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Amazon Prime Day

Amazon’s annual event for Prime members took place from June 21-22. The event, which typically makes headlines with outrageous revenue numbers, actually ended up being a little more tame than usual this year. That’s not to say there aren’t any staggering numbers, because there are, but after a year of a global pandemic shifting public opinion and consumer habits, there’s a slight shift.

Starting with the impressive numbers, the first day of Amazon’s 48-hour Prime Day event is expected to have driven the most online sales over a 24-hour period so far this year. Sales during the first 24 hours of the event are set to surpass $5.6 billion, representing 8.7% growth year over year, according to an index tracked by Adobe Analytics.

Adobe also calculated that Monday’s sales also surpassed the $5.1 billion that consumers spent online over Thanksgiving Day last year.

Unsurprisingly, plenty of consumers bought Amazon’s own devices, including a record-setting number of Fire TVs from brands like Insignia and Toshiba, and more than a few back-to-school items, including more than 600,000 backpacks, 1 million laptops, 1 million headphones, 240,000 notebooks, 40,000 calculators and 220,000 Crayola products, Amazon reports in a news release.

But what was the most popular item Amazon sold around the world? None other than the Fire TV Stick 4K with Alexa Voice Remote, a streaming media stick with access to 4K Ultra HD and a fancy shmancy voice remote that lets you search and launch shows with your voice.

But Amazon’s publicity around the Prime Day results was muted compared to the past few years. Consumers have noticed that the promotion of the event was missing the outrageous sales superlatives it typically offers to entice consumers to flock to the site. There was noticeably less effort to promote the event this year. But why?

Amazon has previously characterized the event as its “biggest day ever” or the “largest shopping event in Amazon history.” Those descriptors were missing this year, instead it shifted to spotlight the merchants. They stressed that Prime Day was the “two biggest days ever” for merchants.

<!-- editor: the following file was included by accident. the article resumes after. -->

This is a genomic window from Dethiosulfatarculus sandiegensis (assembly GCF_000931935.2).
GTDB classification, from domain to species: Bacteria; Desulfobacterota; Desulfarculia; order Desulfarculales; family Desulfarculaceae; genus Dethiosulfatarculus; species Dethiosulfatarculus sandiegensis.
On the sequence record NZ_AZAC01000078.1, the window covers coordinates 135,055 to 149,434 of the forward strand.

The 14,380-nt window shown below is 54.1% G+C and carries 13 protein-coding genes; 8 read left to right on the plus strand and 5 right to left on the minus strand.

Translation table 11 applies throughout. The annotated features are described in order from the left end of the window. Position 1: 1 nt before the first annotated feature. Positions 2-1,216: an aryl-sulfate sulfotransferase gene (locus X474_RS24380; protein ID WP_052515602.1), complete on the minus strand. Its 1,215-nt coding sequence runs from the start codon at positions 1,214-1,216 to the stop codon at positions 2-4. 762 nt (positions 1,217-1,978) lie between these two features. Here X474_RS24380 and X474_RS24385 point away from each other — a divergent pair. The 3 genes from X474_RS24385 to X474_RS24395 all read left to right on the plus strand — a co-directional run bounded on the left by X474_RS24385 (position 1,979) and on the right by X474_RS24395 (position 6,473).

GoDaddy Introduces Payments Features

Partially known for its racy marketing back in the early 2000s, GoDaddy launched GoDaddy Payments, a new payments feature that allows users to manage their e-commerce transactions all from the same place. The feature will be available to Websites + Marketing customers, as well as GoDaddy-powered Managed WordPress and WooCommerce sites.

Leveraging its $320M December 2020 acquisition of payment platform, Poynt, GoDaddy will now have a home-grown payments option for over 20 million businesses that sell on its platform. 

The setup process is quick n’ easy. The ease of adoption allows customers to begin using GoDaddy Payments for processing their customers’ transactions in minutes. Payments are processed securely and efficiently, with funds deposited into users’ bank accounts the very next business day. 

President of Commerce, Osama Bedier says that “GoDaddy Payments represents a major step towards centralizing every tool and service a business needs to successfully sell online. Customer feedback has been overwhelmingly positive, and we look forward to accelerating our efforts.”

Last month, Google announced GoDaddy will be able to integrate into its platforms, giving merchants greater exposure across Google-owned sites. This move could position the company to give other payments platforms a run for their money. 

Stripe Launches Identity

Payments giant Stripe has launched Stripe Identity, a self-service solution that authenticates user identity, in 30 countries after a successful pilot run. Stripe says the service works in as little as 15 seconds.

Per TechCrunch, they include Discord (as part of its ID verification feature); Peerspace (which runs ID verification when onboarding users and merchants); Shippo (when when it identifies high-risk users and asks them to verify themselves); and other unnamed customers using it to prevent account takeovers.

Stripe Identity asks users to upload a photograph of their government ID and a selfie, which are then matched using machine learning. The technology isn’t strictly payments-specific, and will also be available to businesses that are not existing Stripe clients. It can be either integrated into a company’s existing workflow with code or sent out as a link to verify certain interactions.

The company is offering customers two ways to use Stripe Identity. Like Stripe’s payments product, it can be integrated into a checkout or other workflow using just a few different lines of code. But it can also be offered as a service outside of that, using a simple verification link issued around suspicious transactions or other high risk users. 

The move comes at an opportune time where identity fraud risk is growing. According to Javelin, a research strategy firm, Identity fraud losses hit $56 billion (with a B) in 2020, an amount that has climbed rapidly compared to previous years. This uptick was mostly due to scams, though new types of identity fraud, like synthetic identity fraud and account takeover fraud, have been growing for years as well.

But Stripe has some competition in this field: others include Jumio (which raised a big round earlier this year); Onfido (reportedly planning an IPO); Veriff; Berbix; Passbase and more.